Washington, D.C. -- The National Association of Broadcasters Leadership Foundation presented the 2020 Service to America Awards, recognizing outstanding community service by local broadcasters. Winners were announced during the Celebration of Service to America Awards program, which aired tonight on hundreds of stations nationwide.
“Over the past year, America’s local radio and television stations have demonstrated unparalleled devotion to helping families and communities in need,” said NAB Leadership Foundation President Michelle Duke. “We are pleased to honor these exceptional stations and to celebrate this year’s winners with viewers and listeners during the first ever broadcast of the Celebration of Service to America Awards.”
The 2020 Service to America Awards winners are:
Raising awareness and money for the University of Missouri’s Children Hospital is personal for the Zimmer Radio & Marketing Group, considering members of the staff have needed this hospital for their own children. Radio stations KCLR, KTXY, KATI and KSSZ came together to host the 13th annual Miracles for Kids Radiothon to tell the hospital’s story and raise money to benefit sick kids in mid-Missouri. The 2019 event raised $309,000, bringing the total amount raised for this local hospital to $2.81 million. The team at Zimmer Radio is committed to doing their part to make sure kids have the best doctors, nurses, staff and equipment when it comes to battling illness.
Gray Television’s “Measure of Hate” campaign exposed significant flaws and omissions in the FBI’s annual hate crime report, ultimately leading the FBI to overhaul policy and ending the agency’s decades-long illegal practice. Through the investigation, Gray Television discovered that the FBI wasn’t accurately reporting its own hate crime cases and that national statistics were based on voluntary reports from local agencies. Throughout 2019, several “Measure of Hate” stories aired in newscasts on all 93 Gray Television stations. Gray also aired a 30-minute “Measure of Hate” documentary. Due to this investigation the FBI, public officials and law enforcers were required to change their reporting procedures and reevaluate the information and data available to accurately measure hate crimes across this country.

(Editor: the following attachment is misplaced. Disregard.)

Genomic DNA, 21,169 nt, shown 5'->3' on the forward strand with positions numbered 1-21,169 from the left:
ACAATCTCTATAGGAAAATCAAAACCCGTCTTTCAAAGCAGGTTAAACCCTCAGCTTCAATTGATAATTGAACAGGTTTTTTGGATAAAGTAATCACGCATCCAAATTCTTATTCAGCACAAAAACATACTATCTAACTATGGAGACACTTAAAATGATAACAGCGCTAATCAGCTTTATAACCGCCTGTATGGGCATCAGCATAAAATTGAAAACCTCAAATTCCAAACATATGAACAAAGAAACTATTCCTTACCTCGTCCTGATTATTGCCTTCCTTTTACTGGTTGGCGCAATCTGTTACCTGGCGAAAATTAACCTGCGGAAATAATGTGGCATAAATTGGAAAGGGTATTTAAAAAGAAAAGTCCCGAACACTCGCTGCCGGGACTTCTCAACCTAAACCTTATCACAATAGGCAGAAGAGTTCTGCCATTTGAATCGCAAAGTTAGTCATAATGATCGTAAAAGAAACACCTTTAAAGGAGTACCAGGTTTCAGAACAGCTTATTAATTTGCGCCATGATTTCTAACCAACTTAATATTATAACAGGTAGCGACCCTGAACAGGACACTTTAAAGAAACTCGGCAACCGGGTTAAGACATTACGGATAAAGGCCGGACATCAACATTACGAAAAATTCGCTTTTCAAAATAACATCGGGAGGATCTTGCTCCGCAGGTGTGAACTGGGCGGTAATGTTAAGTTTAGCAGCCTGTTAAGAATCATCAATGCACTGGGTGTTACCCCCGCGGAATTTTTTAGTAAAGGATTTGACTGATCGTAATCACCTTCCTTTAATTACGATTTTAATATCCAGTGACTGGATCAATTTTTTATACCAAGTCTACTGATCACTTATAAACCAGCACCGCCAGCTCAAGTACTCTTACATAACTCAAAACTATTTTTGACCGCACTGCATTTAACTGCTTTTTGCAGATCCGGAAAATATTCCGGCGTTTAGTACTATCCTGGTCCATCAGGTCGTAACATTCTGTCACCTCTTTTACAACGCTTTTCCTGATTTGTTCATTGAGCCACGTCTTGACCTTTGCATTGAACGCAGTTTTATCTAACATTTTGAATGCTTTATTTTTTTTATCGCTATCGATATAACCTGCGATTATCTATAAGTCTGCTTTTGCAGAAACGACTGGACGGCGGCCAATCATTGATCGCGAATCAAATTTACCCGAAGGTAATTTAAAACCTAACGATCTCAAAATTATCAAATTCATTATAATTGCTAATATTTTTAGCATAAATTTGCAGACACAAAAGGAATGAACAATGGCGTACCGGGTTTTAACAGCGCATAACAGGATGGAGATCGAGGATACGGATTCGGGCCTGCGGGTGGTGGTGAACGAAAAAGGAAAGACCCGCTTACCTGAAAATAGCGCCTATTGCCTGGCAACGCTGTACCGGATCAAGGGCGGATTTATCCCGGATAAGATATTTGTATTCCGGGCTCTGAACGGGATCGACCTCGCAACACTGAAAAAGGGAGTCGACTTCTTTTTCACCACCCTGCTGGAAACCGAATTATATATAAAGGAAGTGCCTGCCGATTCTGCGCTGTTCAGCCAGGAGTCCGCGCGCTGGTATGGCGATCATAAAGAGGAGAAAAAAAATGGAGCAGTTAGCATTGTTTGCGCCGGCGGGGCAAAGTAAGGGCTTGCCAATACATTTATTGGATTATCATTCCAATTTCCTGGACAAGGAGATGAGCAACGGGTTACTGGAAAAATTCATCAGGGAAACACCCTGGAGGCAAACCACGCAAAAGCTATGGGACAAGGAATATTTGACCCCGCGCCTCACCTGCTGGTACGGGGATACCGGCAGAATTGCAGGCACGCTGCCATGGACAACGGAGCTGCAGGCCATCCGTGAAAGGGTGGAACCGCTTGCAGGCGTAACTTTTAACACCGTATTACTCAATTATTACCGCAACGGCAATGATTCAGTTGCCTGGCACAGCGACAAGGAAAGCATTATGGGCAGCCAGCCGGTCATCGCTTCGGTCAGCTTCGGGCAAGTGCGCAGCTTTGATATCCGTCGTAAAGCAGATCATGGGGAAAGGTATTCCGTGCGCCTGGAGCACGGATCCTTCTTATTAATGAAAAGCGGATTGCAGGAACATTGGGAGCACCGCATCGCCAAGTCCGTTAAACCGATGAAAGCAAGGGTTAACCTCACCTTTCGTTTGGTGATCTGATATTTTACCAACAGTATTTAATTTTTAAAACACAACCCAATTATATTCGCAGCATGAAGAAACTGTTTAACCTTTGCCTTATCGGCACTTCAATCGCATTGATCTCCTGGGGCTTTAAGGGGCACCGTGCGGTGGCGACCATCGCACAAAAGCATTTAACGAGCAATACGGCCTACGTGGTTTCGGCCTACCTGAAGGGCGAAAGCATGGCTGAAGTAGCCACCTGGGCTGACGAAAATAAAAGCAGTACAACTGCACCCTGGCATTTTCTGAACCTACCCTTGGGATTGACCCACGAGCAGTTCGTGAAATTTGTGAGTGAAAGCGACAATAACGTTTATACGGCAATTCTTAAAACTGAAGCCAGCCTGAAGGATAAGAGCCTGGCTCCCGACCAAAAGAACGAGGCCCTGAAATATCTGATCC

With a goal of ending domestic violence, KIRO decided to take the issue back to where it starts, focusing on homes, schools and role models within a local community. In partnership with Coaching Boys into Men, this campaign aimed to prevent domestic violence by teaching high school coaches and athletes how to be community leaders. The station hosted a training program for winter sports coaches, offering incentives for those who completed the program. Through this partnership, KIRO has reached more than 33,000 students with a 42% implementation rate throughout the Seattle area. Thanks to the team at KIRO and the Coaching Boys into Men training, this local community is closer to developing leading examples of role models and athletes for the next generation and putting an end to the cycle of domestic violence.